In the device developed, the addition of the first interference structure mentioned above to the three-dimensional image formation unit allows spatial filtration of beams of different directions from the object to be performed along two preset independent angular coordinates corresponding to those directions. Obviously, the spatial filtration can be carried out both when the beams from the object are transmitted through the interference structure and when the above interference structure serves for reflection (the beams from the object are guided to the interference structure and the reflected beams are incident on the photosensitive cell). This allows, in recording the interference pattern, the intensities, spatial positions and directions of the beams from the object to be registered by using noncoherent radiation to form a three-dimensional image. The addition of the second interference structure, the principle of spatial filtration of which corresponds to the principle of spatial filtration of the first interference structure and the scale of which corresponds to the scale of the image carrier of the interference pattern, to the three-dimensional image reproduction unit ensures extraction of the beams the intensities, spatial positions and directions of which correspond to the intensities, spatial positions and directions of the beams registered in recording the interference pattern and the set of which corresponds to that three-dimensional image.

A standard pickup camera modified in accordance with this invention is used to introduce the method into television. The lens of the pickup camera features a large-size aperture, and the first interference structure, which includes two optically coupled interference filters, is set in front of the photosensitive cell along the beam path. A standard picture tube, to which the second interference structure is added and which is placed between the screen of picture tube and the viewer, is used to reproduce a three-dimensional image. The screen of the picture tube, which also serves as a carrier of the image of the interference pattern, is the source of reproduction radiation.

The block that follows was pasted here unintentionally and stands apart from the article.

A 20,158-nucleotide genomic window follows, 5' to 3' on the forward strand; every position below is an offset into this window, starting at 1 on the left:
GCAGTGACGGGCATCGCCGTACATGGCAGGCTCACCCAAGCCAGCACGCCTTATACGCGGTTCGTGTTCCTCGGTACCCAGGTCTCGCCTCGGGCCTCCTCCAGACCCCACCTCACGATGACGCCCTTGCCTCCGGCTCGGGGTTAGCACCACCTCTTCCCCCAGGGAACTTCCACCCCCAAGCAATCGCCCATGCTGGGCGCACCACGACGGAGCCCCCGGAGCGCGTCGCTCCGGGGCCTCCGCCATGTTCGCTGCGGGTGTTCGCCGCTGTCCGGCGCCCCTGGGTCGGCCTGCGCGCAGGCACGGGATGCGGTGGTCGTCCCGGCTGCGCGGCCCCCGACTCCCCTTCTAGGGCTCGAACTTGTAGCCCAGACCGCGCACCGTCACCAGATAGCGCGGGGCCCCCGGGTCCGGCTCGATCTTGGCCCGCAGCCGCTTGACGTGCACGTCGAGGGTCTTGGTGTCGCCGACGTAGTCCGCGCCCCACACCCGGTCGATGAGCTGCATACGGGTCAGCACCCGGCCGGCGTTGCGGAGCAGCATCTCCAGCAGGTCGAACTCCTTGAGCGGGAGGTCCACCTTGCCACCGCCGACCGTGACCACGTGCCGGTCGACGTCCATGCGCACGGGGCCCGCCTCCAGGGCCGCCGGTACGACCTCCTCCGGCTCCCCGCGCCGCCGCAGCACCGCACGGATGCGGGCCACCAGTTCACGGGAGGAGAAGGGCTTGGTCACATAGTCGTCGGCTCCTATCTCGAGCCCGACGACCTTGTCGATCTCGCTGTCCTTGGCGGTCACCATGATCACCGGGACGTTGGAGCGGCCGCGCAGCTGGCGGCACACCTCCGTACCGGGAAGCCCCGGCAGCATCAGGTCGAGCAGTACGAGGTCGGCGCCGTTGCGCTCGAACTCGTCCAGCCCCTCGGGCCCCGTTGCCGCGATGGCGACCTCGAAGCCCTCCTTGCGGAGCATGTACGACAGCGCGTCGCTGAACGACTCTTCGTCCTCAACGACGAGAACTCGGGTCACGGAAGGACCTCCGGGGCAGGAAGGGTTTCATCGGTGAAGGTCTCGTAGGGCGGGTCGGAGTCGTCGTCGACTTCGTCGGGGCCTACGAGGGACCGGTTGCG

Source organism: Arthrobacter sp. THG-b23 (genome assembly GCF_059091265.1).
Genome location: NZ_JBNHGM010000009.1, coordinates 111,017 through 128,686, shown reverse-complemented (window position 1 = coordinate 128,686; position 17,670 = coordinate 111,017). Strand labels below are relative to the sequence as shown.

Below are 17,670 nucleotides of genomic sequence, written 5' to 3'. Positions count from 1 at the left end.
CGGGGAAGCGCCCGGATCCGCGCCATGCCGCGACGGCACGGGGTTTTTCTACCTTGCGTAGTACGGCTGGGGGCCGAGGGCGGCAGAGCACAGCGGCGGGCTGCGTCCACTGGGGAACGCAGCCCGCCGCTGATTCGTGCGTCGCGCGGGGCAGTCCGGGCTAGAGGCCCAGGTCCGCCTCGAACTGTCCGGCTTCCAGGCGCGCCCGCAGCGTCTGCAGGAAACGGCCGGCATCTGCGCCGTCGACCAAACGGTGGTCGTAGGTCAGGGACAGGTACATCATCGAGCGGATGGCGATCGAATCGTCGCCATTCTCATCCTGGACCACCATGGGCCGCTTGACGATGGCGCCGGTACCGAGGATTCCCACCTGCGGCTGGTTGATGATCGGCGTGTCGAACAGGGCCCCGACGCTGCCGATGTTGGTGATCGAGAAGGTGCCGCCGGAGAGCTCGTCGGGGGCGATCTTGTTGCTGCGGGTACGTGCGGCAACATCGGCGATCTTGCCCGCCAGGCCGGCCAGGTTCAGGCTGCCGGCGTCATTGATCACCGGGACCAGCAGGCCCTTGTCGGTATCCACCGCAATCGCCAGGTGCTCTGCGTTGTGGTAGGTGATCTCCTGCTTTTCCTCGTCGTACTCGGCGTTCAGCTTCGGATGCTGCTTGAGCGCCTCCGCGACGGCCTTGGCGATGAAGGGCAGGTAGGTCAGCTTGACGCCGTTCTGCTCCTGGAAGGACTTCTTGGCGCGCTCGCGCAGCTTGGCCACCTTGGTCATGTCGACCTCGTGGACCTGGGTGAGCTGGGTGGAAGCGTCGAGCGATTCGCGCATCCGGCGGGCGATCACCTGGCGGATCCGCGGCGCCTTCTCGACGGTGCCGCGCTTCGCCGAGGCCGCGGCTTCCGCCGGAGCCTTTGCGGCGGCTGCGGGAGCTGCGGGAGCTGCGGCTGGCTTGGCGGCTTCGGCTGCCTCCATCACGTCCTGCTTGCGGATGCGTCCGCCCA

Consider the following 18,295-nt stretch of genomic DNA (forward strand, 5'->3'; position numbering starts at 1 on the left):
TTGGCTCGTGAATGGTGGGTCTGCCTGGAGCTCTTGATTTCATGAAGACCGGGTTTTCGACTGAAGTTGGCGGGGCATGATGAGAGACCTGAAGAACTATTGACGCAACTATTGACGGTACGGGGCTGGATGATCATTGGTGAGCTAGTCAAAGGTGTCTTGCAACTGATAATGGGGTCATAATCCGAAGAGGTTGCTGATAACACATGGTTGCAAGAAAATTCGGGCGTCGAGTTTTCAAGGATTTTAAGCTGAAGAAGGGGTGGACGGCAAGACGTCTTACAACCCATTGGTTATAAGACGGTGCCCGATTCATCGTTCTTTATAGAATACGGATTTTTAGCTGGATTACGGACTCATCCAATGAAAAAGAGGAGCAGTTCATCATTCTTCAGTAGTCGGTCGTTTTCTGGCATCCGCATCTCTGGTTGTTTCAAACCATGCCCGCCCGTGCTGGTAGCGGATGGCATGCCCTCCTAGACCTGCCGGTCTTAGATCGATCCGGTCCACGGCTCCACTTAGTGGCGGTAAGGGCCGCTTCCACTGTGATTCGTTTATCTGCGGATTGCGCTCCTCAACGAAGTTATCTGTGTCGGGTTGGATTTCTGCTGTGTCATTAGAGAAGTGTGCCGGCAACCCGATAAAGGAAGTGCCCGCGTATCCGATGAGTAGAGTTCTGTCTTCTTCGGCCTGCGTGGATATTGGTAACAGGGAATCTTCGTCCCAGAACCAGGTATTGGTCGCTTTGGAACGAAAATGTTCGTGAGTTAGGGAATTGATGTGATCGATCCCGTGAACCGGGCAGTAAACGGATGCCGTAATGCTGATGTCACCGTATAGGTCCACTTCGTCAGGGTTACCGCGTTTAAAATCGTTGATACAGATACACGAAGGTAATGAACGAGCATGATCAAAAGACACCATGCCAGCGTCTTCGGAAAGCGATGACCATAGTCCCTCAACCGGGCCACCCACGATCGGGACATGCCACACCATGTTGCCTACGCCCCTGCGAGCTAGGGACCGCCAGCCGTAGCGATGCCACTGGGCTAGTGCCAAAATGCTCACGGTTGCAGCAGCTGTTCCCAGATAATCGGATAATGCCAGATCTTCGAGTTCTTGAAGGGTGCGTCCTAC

The use of the first and second interference structures in the form of two optically coupled interference filters designed to allow lines of equal thickness" interference to be executed, specifically, in the form of a thin-film multilayer structure, ensures high resolution (not less than 10 lies per 1 mm) and high image contrast (not worse than 100). Thus, the design developed ensures the achievement of the technical goal of using a radiation source with an arbitrary spectrum, in particular, a white light source, both to form and reproduce a three-dimensional image and does not require new environment to record the interference pattern. This helps reach the goals of this invention, since the proposed method and device for forming and reproducing a three-dimensional image can be used both in photography and in television even with standard means.

FIG. 1 is a schematic diagram of a version of the device to implement the method of forming and reproducing a three-dimensional image for the case where spatial filtration of the beams from the object is performed by passing the beams through the interference structure.